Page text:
Closing the event was Joris Bouwens, a Project Manager and Senior Consultant at Metabolic's Circular Industries team. Joris shed light on Digital Product Passports and their potential to revolutionize the circular economy. These passports offer a comprehensive digital record of a product's lifecycle and environmental impact, empowering consumers to make informed choices and encouraging responsible consumption and recycling.
Joris's presentation highlighted the immense opportunity presented by Digital Product Passports in getting as much value from used products as possible. To fully illustrate the potential of Digital Product Passport, Metabolic has created a visualization of the data flows in four sectors: Electronics, Chemicals, Apparel, and Construction. You can find these visualizations here.
We extend our gratitude to our amazing speakers for their invaluable contributions and to our engaged audience for their active participation in the discussion.
In the next edition of Data Dilemma’s we will delve into the fascinating world of the underground. What cables, tubes, and other assets can be found there, how is the data on these assets shared, and how can we improve collaboration? We hope to see you there on the 26th of October.
Do you have any suggestions for which Data Dillema's we should uncover next? Let us know in the comments below.
Join us on 28 September to explore how (generative) AI will impact our cities and change the way we live, work & play.
From livability to sustainability, from health/wellbeing to public safety, from transportation to infrastructure, and from economic opportunities to urban planning: there are many opportunities ahead (and already happening).
From ethical implications to regulation, from awareness to safety/trust, and from data quality to technological infrastructure: we also got plenty of challenges to address and overcome.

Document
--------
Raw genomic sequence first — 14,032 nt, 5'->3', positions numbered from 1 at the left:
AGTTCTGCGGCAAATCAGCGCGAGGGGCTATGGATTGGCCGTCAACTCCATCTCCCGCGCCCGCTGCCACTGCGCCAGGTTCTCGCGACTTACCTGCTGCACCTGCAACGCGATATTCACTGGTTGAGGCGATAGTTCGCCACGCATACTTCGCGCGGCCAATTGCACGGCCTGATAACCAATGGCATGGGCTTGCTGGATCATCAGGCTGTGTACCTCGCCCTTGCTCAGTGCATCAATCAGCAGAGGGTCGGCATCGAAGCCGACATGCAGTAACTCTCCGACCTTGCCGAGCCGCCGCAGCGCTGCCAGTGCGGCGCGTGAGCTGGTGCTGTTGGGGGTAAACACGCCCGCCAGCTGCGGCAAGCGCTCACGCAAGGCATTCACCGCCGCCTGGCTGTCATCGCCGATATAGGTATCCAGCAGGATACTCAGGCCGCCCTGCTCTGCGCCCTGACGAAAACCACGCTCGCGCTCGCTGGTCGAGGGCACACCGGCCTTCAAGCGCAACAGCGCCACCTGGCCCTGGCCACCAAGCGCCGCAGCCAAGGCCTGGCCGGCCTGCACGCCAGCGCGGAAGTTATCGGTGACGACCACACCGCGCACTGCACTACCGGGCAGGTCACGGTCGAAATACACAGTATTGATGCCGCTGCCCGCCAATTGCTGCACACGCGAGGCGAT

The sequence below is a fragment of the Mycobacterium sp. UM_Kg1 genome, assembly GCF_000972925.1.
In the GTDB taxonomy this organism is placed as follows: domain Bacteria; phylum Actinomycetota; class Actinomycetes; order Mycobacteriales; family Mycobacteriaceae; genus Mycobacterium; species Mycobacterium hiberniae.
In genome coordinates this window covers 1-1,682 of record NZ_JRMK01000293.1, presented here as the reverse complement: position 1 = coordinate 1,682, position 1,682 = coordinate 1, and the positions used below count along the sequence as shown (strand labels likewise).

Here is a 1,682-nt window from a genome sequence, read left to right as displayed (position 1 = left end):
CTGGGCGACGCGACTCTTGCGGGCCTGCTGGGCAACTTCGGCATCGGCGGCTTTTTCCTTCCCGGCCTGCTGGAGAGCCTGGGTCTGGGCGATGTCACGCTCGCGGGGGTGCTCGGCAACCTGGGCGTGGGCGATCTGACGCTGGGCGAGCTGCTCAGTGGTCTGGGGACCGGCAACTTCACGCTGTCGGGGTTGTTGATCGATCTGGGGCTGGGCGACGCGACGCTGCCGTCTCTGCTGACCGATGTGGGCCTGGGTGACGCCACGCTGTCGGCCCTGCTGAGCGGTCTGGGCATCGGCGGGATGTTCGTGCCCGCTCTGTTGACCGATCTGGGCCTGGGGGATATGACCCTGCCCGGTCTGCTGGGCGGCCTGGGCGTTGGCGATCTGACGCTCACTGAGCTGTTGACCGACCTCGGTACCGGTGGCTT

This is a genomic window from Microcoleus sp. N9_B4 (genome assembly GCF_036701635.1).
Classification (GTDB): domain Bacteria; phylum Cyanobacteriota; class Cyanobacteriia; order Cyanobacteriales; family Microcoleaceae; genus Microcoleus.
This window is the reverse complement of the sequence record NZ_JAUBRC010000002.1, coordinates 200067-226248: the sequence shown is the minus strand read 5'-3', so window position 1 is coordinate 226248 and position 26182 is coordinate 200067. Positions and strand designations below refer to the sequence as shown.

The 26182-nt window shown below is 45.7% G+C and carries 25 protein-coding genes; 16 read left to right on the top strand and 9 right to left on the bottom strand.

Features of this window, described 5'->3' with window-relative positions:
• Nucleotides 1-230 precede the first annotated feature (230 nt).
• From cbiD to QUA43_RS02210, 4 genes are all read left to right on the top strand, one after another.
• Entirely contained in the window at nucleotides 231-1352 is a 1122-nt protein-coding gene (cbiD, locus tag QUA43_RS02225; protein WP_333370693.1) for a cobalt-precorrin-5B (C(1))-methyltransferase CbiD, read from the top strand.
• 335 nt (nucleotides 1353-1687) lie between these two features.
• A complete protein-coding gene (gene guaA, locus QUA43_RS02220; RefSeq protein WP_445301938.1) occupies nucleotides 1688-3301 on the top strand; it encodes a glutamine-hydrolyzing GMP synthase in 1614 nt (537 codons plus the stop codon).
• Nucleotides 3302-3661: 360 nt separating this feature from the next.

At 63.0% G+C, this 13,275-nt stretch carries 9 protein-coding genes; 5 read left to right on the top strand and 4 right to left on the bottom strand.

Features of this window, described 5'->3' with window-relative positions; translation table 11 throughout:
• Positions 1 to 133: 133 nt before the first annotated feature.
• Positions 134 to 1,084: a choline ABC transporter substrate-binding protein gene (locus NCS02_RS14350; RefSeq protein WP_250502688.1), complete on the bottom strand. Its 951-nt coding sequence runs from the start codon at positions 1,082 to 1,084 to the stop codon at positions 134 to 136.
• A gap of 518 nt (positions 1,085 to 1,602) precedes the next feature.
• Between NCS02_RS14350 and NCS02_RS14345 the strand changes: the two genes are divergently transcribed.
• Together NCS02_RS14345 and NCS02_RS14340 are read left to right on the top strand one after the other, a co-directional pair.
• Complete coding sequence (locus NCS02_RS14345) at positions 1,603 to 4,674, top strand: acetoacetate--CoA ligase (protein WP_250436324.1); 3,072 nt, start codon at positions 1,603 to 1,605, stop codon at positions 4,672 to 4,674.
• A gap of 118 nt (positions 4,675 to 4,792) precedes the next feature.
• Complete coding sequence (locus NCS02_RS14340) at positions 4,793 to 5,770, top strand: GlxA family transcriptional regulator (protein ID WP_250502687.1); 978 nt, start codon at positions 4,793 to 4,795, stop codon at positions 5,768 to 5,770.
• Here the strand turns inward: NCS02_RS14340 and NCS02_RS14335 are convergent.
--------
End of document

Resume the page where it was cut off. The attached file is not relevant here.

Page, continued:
Like to join this virtual roundtable session on 28 September? Visit http://sharingcitiesalliance.com/events to sign up (for free).
We welcome you to already share your ideas, cases as well as concerns regarding (generative) AI via LinkedIn.
AI & The City is an initiative of the Sharing Cities Alliance & Studio Sentience.
There is a lot of sensing going on in Amsterdam. Where are these sensors? What kinds of sensors are there? How do these sensors help our city? Join us on October 4th for a hands-on workshop to learn how to use 1) privacy-by-design toolkits, 2) discover citizen centric sensors and 3) learn how to make your own smart city projects more responsible.
Join us for an inspiring afternoon to learn and build human centric smart city technologies.
REGISTER FREE >> Eventbrite Responsible Sensing Safari & Workshop
Are you a concerned smart citizen, or smart city innovator? This workshop is for you! Tom van Arman, from TAPP - Smart City Architecture will guide you through the many legal, technical and even spatial considerations that you'll need to know about before deploying sensors in public space. Participants will go on a real-world Sensor Safari to discover the many devices in their natural habitat. Finally, roll up your sleeves and work together in a ‘Sensing Dilemma Workshop’ where we will field test some sensing projects to see how it can help (or harm) our future city! The workshop will take place on the Marineterrein, an inner-city test ground for a sustainable living environment.
Ethics in smart city technology is not something you assess at one specific point in time in a tech's lifecycle and then can forget about it. In the project Human Values for Smarter Cities, researchers, designers, civil servants (The Hague, Rotterdam and Amsterdam), and citizens look for ways ethical principles can be interwoven in the articulation, making, deployment and adjustment of smart city technology.